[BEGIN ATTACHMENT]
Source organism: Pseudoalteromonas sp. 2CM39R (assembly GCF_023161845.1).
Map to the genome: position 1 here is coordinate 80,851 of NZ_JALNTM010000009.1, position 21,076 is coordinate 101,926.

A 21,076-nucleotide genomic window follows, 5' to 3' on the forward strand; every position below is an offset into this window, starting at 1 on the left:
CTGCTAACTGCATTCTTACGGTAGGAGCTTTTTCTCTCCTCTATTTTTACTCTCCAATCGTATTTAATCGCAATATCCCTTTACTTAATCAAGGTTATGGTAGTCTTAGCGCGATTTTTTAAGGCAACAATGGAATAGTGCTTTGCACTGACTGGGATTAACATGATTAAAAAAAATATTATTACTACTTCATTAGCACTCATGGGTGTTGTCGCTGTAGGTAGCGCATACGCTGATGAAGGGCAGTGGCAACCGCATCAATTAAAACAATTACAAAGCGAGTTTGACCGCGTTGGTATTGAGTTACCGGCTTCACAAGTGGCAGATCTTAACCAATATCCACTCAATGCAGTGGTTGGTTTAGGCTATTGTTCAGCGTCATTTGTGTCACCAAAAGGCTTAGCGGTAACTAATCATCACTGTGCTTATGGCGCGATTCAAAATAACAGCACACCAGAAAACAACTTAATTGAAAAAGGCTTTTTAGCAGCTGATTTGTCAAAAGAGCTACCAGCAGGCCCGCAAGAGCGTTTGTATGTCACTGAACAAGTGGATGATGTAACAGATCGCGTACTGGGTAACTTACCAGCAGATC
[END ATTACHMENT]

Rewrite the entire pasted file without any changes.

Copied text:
Source organism: Pseudoalteromonas sp. 2CM39R (assembly GCF_023161845.1).
Map to the genome: position 1 here is coordinate 80,851 of NZ_JALNTM010000009.1, position 21,076 is coordinate 101,926.

A 21,076-nucleotide genomic window follows, 5' to 3' on the forward strand; every position below is an offset into this window, starting at 1 on the left:
CTGCTAACTGCATTCTTACGGTAGGAGCTTTTTCTCTCCTCTATTTTTACTCTCCAATCGTATTTAATCGCAATATCCCTTTACTTAATCAAGGTTATGGTAGTCTTAGCGCGATTTTTTAAGGCAACAATGGAATAGTGCTTTGCACTGACTGGGATTAACATGATTAAAAAAAATATTATTACTACTTCATTAGCACTCATGGGTGTTGTCGCTGTAGGTAGCGCATACGCTGATGAAGGGCAGTGGCAACCGCATCAATTAAAACAATTACAAAGCGAGTTTGACCGCGTTGGTATTGAGTTACCGGCTTCACAAGTGGCAGATCTTAACCAATATCCACTCAATGCAGTGGTTGGTTTAGGCTATTGTTCAGCGTCATTTGTGTCACCAAAAGGCTTAGCGGTAACTAATCATCACTGTGCTTATGGCGCGATTCAAAATAACAGCACACCAGAAAACAACTTAATTGAAAAAGGCTTTTTAGCAGCTGATTTGTCAAAAGAGCTACCAGCAGGCCCGCAAGAGCGTTTGTATGTCACTGAACAAGTGGATGATGTAACAGATCGCGTACTGGGTAACTTACCAGCAGATC